Father’s Day Without My Father
Yael Eckstein | June 12, 2019
As far back as I can remember my father began every day earlier than the rest of our household. Day in and day out, my abba, Rabbi Yechiel Eckstein, would wake up at 5:00 in the morning so that he would have time to pray and study the Bible before heading out for the day. He arrived at his office at 7:00 each morning ready to put in another long day following his vision of building bridges between the Jewish and Christian communities.
I didn’t have a clue about what my father did every day when I was little, and I had no idea that his work would change the world. All I knew was that he worked very hard each day and came home just before my older sisters and I went to bed. Tired from another long day, my father did not crash on the sofa or head straight to the kitchen. He made it a priority to put us to bed.
I can still hear him reciting the shema prayer with us at night, singing the traditional Hebrew lullabies, and rubbing my back until I fell into a peaceful slumber. He would tell us, “The one thing that I can always give to you girls is my endless love.”
It has been four months since my father died suddenly, and this is my first Father’s Day without him. I am still trying to digest his absence from my life and come to terms with my new reality. At the same time, I am so grateful for all of the years we shared. While I wish we could have had more time together, I know that I received everything that a daughter could ever wish for from her father.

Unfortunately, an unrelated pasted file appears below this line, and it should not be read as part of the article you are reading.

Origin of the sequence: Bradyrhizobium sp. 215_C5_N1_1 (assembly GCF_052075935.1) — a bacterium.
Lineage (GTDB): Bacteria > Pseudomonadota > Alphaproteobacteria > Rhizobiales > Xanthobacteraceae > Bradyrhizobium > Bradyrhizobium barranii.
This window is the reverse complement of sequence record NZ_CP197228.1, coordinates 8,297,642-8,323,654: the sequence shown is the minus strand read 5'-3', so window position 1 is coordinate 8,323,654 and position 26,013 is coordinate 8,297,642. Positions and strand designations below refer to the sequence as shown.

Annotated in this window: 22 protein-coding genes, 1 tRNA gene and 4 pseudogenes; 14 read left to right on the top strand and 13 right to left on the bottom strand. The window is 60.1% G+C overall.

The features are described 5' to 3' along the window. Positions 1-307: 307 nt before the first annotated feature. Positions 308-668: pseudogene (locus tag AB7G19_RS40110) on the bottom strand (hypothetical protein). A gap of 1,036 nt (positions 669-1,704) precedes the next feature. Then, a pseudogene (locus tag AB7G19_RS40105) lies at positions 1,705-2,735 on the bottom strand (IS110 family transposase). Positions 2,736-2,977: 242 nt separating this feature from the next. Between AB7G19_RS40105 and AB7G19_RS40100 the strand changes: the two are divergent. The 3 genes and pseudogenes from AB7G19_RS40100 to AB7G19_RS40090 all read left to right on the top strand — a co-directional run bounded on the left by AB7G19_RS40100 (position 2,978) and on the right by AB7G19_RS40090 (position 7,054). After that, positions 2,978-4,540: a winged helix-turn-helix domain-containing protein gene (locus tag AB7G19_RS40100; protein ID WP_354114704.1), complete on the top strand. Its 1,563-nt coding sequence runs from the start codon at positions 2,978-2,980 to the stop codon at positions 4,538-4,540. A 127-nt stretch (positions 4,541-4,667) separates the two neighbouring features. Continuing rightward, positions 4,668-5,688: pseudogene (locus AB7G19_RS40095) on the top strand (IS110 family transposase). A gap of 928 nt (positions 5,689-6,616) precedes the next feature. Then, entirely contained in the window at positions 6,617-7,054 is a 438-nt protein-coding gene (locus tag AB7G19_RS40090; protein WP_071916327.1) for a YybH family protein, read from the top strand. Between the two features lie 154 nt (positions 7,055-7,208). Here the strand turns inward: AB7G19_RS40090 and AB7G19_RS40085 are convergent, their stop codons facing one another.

My father taught me about living passionately, working hard, and our obligation to bring goodness and godliness into the world. It was a blessing to work with him for 15 years and learn firsthand how to be an effective leader. However, my father’s greatest lesson to me was that no matter how important our work in the world might be, family always comes first. For my father, the most important title in the world (and he had many) was “abba.”
I have felt my father’s presence ever since his soul left his body. According to Jewish tradition, a righteous person is more powerful in death than in life. In life, physical limitations and laws of nature restrict us. However, the soul of a righteous person is unbound and can go beyond physicality to affect the world positively. This is the only way I can explain that, since my father’s passing, The Fellowship has grown stronger and more effective than ever before.
I know that my father is cheering me on in my new role as president of The Fellowship, but I also know that he is primarily concerned about me as his daughter. My father comes to me often in my dreams, but never as “Rabbi Eckstein,” founder of The Fellowship, my mentor and my boss for a decade-and-a-half. Every time my father appears to me it is always simply as “abba.”
On this Father’s Day, I am reflecting on how lucky I was to have a father like him. I pray that I follow his example as an effective leader, humble servant, and loving parent. I bless us all that we can celebrate this Father’s Day with a grateful heart — grateful for all of the loved ones who are with us today and those who are no longer with us in this world. Above all, I thank our heavenly Father, who loves us with an everlasting love for all of eternity.
With blessings from the Holy Land,